Mammoplasty (Breast Augmentation) : Surgical Procedures

A mammoplasty procedure for the emplacement of breast implant devices has three purposes:

  1. primary reconstruction — the replacement of breast tissues damaged by trauma (blunt, penetrating, blast), disease (breast cancer), and failed anatomic development (tuberous breast deformity).
  2. revision and reconstruction — to revise (correct) the outcome of a previous breast reconstruction surgery.
  3. primary augmentation — to aesthetically augment the size, form, and feel of the breasts.

Incision types

Breast implant emplacement is performed with five types of surgical incisions:

  1. Inframammary — an incision made to the infra-mammary fold (IMF), which affords maximal access for precise dissection of the tissues and emplacement of the breast implants. It is the preferred surgical technique for emplacing silicone-gel implants, because it better exposes the breast tissue–pectoralis muscle interface; yet, IMF implantation can produce thicker, slightly more visible surgical scars.
  2. Periareolar — a border-line incision along the periphery of the areola, which provides an optimal approach when adjustments to the IMF position are required, or when a mastopexy (breast lift) is included to the primary mammoplasty procedure. In periareolar emplacement, the incision is around the medial-half (inferior half) of the areola’s circumference. Silicone gel implants can be difficult to emplace via periareolar incision, because of the short, five-centimetre length (~ 5.0 cm) of the required access-incision. Aesthetically, because the scars are at the areola’s border (periphery), they usually are less visible than the IMF-incision scars of women with light-pigment areolae; when compared to cutaneous-incision scars, the modified epithelia of the areolae are less prone to (raised) hypertrophic scars.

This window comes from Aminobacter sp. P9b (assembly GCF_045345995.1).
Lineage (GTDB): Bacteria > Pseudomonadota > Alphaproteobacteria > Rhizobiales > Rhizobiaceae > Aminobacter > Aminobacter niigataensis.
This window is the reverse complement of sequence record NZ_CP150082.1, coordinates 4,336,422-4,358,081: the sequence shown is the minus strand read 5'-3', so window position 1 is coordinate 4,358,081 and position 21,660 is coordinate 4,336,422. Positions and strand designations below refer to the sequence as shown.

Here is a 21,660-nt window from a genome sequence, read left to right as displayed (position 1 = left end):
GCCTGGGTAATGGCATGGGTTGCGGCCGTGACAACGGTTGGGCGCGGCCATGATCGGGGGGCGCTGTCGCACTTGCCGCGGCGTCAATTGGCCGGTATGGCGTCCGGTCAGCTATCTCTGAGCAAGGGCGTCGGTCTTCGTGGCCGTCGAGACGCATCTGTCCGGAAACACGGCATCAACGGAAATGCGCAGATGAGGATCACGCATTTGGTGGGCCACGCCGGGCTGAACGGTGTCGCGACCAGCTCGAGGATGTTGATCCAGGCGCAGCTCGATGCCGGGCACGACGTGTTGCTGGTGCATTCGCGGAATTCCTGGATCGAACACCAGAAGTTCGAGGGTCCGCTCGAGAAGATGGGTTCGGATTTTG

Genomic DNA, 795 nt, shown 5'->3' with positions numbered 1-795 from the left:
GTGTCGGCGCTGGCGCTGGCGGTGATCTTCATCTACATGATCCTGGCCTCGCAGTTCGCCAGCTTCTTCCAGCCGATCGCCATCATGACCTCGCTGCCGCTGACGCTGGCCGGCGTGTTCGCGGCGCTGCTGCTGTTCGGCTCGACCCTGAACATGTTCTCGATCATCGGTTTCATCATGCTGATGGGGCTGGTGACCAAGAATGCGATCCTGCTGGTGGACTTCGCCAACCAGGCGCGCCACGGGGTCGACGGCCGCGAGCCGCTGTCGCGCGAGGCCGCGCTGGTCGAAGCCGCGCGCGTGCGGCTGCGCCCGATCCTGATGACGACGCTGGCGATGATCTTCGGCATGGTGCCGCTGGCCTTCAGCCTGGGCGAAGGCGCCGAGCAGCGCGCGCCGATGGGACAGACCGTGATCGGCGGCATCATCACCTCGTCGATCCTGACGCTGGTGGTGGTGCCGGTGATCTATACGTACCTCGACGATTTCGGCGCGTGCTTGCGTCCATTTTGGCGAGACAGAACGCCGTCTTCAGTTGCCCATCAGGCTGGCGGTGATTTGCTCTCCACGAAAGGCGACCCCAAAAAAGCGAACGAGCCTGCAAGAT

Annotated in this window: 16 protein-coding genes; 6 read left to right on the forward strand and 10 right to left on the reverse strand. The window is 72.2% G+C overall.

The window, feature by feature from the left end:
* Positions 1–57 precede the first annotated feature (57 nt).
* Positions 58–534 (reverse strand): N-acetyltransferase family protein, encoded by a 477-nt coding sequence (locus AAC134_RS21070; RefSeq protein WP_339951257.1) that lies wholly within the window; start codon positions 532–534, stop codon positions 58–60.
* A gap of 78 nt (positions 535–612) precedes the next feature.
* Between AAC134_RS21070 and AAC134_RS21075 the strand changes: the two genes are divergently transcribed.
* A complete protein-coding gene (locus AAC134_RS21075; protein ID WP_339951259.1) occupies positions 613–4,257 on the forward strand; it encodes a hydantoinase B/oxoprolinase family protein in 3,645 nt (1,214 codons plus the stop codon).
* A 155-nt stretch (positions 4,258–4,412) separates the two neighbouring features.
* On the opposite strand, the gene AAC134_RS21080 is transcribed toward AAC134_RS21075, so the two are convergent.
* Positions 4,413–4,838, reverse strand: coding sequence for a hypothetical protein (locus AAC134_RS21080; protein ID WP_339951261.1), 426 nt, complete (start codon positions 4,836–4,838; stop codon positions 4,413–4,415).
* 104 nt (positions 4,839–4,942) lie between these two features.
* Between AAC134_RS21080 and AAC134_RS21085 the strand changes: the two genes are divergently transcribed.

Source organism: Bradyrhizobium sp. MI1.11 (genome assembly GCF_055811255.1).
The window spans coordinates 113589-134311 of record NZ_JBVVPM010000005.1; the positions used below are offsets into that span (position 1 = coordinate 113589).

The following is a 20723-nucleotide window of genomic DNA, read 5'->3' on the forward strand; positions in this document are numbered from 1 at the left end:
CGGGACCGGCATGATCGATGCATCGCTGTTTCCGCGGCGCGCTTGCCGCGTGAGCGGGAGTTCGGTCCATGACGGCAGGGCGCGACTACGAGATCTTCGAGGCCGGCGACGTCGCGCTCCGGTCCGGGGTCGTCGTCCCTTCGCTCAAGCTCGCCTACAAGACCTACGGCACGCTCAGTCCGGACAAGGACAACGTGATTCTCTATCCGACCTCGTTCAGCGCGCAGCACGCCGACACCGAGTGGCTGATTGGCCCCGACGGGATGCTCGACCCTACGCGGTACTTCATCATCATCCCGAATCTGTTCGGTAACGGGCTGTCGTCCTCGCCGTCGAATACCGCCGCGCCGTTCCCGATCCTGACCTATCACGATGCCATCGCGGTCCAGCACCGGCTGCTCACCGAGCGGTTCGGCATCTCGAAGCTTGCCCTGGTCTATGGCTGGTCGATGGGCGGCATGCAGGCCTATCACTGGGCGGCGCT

3. Transaxillary — an incision made to the axilla (armpit), from which the dissection tunnels medially, to emplace the implants, either bluntly or with anendoscope (illuminated video microcamera), without producing visible scars on the breast proper; yet, it is likelier to produce inferior asymmetry of the implant-device position. Therefore, surgical revision of transaxillary emplaced breast implants usually requires either an IMF incision or a periareolar incision.
  4. Transumbilical — a trans-umbilical breast augmentation (TUBA) is a less common implant-device emplacement technique wherein the incision is at the umbilicus (navel), and the dissection tunnels superiorly, up towards the bust. The TUBA approach allows emplacing the breast implants without producing visible scars upon the breast proper; but makes appropriate dissection and device-emplacement more technically difficult. A TUBA procedure is performed bluntly — without the endoscope’s visual assistance — and is not appropriate for emplacing (pre-filled) silicone-gel implants, because of the great potential for damaging the elastomer silicone shell of the breast implant during its manual insertion through the short (~2.0 cm) incision at the navel, and because pre-filled silicone gel implants are incompressible, and cannot be inserted through so small an incision.
  5. Transabdominal — as in the TUBA procedure, in the trans-abdominoplasty breast augmentation (TABA), the breast implants are tunneled superiorly from the abdominal incision into bluntly dissected implant pockets, whilst the patient simultaneously undergoes an abdominoplasty.

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